It's October and we are well into the nippy fall weather under a plump harvest moon. This morning I harvested more of my yellow pear tomatoes and the pinkish ones with low acidity which Jean thinks are an Amish variety. My sunflowers have been decimated by a squirrel. My son and I watched it sitting on the high fence chowing down on the seeds and she was so fat it looked liked she had swallowed a small bowling ball. She knocked down some of my taller Earthwalker plants so I cut off the heads and saved them for teaching projects. I'm leaving the remaining beans to get nice and plump for drying and seed-saving. I also cut down some of the fennel umbrels that have matured to dry in the back porch. Our beehives which split in a swarm earlier in the year have now been combined and today they were very active in the mid-morning sun. There are Jerusalem artichokes blooming in our neighbourhood and a few fall flowers here and there, but we are feeding the bees sugar water as well (as a last resort) because they need more stored food for the winter.
Yesterday I went to UBC Farm for the market and to gather more seeds. One of the ag profs was lecturing near the flower patch so I got to hear a few of his anecdotes, which was fun. He was good at answering the student's questions with something like "Well that depends on which context you're working in, and what your purpose is..." He talked about seed-saving as something you do by marking each plant carefully and noting which seeds were gathered from specific plants, or gather open-pollenated seeds willy-nilly as I was. The field pumpkins were as orange as orange can be, and I bought some chai-spice honey from Jane's Bees, which I'm really excited about. I also bought some Mayan beans to make pots of steaming Halloween chilli.
I suppose we will have frost by the end of the month and the wild geese and ducks will have flown over my mom and dad's house in Saskatchewan to warmer climes. (If they haven't been shot down by hunters in camo for Thanksgiving Day tables.) It's interesting that the Mohawk, which is a woodland culture, refer to this as the Poverty Moon when the agricultural first nations moon names refer to putting the harvest away in caches, storing it for the winter. I'm a bit baffled by the Assiniboine terms: Joins Both Sides Moon and Striped Gopher Looks Back Moon. The terms of October seem cloaked in a deep mystery, holding the earth's secrets a little bit closer as darkness falls on the land. Perhaps the most haunting is the Kiowa October moon: Wait Until I Come, suggesting a reunion after a long hunting or fishing trip. I am comforted by the Dakota tasks of October under a moon when quilling and beading is done. I look forward to hibernating and drawing and stitching my way through this winter with mugs of hot chai. In Medieval English, this is the month of The Blood Moon, when the spirit world draws itself close to ours and whispers to our semi-conscious minds as we struggle to wake ourselves in the dark mornings. How will you prepare your body for winter?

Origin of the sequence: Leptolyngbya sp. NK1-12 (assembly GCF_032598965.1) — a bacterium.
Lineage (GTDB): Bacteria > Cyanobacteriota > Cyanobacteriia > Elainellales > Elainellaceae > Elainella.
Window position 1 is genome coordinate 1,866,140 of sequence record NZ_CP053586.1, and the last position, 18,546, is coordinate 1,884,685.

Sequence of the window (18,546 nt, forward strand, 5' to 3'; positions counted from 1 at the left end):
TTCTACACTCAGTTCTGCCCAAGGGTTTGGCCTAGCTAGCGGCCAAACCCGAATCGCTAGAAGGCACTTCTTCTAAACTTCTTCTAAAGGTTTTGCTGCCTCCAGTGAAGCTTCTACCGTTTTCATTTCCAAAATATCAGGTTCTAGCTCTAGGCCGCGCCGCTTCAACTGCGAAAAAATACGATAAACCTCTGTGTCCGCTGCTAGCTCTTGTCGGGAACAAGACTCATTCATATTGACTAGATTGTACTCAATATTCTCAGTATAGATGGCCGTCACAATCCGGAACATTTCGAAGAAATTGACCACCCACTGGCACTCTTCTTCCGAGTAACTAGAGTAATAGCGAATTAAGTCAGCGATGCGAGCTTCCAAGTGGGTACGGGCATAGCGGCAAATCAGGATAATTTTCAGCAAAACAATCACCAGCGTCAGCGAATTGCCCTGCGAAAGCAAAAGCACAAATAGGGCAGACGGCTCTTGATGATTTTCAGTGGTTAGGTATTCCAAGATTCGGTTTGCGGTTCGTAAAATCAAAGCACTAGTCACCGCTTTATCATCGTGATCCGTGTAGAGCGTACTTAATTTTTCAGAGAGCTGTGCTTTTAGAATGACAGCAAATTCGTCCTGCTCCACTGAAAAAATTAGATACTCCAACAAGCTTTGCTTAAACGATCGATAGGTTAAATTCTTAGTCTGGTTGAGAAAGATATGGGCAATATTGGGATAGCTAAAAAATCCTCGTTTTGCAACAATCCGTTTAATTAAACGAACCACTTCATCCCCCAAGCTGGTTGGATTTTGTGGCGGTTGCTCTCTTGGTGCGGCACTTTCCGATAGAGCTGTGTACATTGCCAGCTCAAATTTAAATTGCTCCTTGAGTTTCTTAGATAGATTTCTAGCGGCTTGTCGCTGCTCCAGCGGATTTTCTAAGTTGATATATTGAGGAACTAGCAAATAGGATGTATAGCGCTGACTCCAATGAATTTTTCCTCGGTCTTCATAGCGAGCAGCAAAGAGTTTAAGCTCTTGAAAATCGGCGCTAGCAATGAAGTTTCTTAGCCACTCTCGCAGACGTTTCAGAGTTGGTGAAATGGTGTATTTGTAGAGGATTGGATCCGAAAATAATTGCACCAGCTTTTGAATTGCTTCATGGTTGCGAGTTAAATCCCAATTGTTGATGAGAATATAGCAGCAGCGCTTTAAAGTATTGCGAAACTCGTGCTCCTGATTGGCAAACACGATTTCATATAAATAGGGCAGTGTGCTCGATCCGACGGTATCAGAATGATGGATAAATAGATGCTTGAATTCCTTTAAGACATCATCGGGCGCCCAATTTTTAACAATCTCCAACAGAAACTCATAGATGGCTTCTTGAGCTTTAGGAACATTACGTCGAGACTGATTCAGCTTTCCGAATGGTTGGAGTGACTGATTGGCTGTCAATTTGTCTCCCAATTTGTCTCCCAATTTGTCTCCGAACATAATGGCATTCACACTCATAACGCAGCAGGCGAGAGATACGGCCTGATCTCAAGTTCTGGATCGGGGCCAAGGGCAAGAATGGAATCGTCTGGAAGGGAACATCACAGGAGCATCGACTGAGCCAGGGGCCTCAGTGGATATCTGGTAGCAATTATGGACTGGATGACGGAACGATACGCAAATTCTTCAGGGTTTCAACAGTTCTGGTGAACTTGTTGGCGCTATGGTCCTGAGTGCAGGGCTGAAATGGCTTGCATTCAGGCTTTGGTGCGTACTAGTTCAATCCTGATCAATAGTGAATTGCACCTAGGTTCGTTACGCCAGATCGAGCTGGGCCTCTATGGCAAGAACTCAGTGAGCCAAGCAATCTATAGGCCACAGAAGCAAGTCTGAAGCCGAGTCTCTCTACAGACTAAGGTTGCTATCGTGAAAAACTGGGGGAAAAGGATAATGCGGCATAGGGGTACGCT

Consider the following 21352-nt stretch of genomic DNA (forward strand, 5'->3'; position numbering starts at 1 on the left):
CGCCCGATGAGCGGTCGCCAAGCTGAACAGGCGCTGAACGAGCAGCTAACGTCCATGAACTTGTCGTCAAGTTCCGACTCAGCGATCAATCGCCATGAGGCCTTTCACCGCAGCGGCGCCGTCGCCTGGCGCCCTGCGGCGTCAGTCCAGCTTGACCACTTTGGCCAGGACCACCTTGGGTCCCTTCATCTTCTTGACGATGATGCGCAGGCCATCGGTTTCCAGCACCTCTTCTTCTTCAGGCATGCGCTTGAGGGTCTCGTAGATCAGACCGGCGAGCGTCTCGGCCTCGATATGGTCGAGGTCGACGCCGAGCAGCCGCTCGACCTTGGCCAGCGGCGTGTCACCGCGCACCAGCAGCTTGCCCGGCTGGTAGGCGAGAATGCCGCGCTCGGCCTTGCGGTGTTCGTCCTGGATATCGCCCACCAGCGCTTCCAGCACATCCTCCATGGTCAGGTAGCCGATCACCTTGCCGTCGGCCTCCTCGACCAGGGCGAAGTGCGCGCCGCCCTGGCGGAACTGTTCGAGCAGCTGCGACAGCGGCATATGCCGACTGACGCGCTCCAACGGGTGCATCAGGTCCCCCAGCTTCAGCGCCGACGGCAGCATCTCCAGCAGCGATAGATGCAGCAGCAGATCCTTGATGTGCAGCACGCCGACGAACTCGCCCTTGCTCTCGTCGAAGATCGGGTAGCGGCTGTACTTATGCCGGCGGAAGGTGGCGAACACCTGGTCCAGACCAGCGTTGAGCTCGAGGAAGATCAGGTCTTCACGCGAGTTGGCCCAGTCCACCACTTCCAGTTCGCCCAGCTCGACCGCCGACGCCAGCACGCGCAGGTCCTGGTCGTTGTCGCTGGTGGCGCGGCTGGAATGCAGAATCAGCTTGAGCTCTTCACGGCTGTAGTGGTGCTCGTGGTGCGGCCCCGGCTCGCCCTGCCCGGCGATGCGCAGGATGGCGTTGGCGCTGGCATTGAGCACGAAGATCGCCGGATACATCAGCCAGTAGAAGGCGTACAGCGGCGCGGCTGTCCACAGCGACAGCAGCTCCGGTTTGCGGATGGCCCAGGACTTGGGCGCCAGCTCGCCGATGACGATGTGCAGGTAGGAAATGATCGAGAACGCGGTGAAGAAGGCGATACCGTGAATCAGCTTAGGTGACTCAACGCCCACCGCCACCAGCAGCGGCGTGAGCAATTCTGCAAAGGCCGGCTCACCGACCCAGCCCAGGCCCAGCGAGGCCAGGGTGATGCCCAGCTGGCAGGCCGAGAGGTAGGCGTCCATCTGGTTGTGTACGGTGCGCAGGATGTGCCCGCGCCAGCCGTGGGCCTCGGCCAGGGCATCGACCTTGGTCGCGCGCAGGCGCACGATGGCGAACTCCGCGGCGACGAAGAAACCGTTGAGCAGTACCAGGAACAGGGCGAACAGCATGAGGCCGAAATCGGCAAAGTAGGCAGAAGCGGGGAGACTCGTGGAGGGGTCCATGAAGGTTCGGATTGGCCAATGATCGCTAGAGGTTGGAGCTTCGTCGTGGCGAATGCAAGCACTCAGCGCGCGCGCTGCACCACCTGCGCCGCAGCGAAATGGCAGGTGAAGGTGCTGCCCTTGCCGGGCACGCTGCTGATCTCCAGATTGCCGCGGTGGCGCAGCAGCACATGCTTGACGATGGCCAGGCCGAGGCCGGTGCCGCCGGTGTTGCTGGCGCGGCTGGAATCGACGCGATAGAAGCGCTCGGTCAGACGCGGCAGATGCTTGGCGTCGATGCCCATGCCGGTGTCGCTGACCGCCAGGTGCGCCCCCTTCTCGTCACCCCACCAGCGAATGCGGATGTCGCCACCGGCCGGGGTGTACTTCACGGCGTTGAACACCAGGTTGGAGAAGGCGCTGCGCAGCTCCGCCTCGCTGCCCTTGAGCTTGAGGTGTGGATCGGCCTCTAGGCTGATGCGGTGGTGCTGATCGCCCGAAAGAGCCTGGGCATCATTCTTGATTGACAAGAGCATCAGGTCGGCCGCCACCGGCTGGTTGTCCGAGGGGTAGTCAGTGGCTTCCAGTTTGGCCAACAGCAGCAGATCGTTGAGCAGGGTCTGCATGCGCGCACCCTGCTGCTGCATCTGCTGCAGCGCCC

Northern Arapaho, Abenaki (northeast, Maine): Leaf Falling Moon
Anishnaabe, Algonquin (Northeast to the Great Lakes): white frost on the grass and the ground
Apache (southern plains): time when the corn is taken in
Assiniboine (northern plains): Joins Both Sides Moon or Striped Gopher looks Back Moon
Cherokee (East Coast, Carolinas): Harvest Moon
Cheyenne (Great Plains): Moon when the Water Begins to Freeze on the Edge of the Streams
Cree (Northern Plains, Canada): The Moon the Birds Fly South
Dakota (Plains): Moon When Quilling and Beading is Done
Haidi (Alaska): Bears hibernate
Hopi (Southwest, Arizona): Month of Long Hair and Month of Harvesting
Kalapuya (Pacific Northwest, Oregon): Atchalankuaik - start getting sagittair roots
Kiowa: Early October--Ten Colds Moon; Late October: Wait Until I Come
Mohawk (Eastern Woodlands): Poverty
Ponca (Southern Plains): Moon when they store food in Caches
Potawatomi (Great Lakes): Month of the First Frost
Shawnee (Midwest, Ohio, Pennsylvania): Wilted Moon
Sioux (Great Plains, Dakotas, Nebraska): Changing Seasons
I am indebted to this web site from the Western Washington University Planetarium for helping me with placing the tribes referred to here.
ETA: This resource was actually created by Phil Konstantin who allowed the Plantarium to use it with his permission: http://americanindian.net/moons.html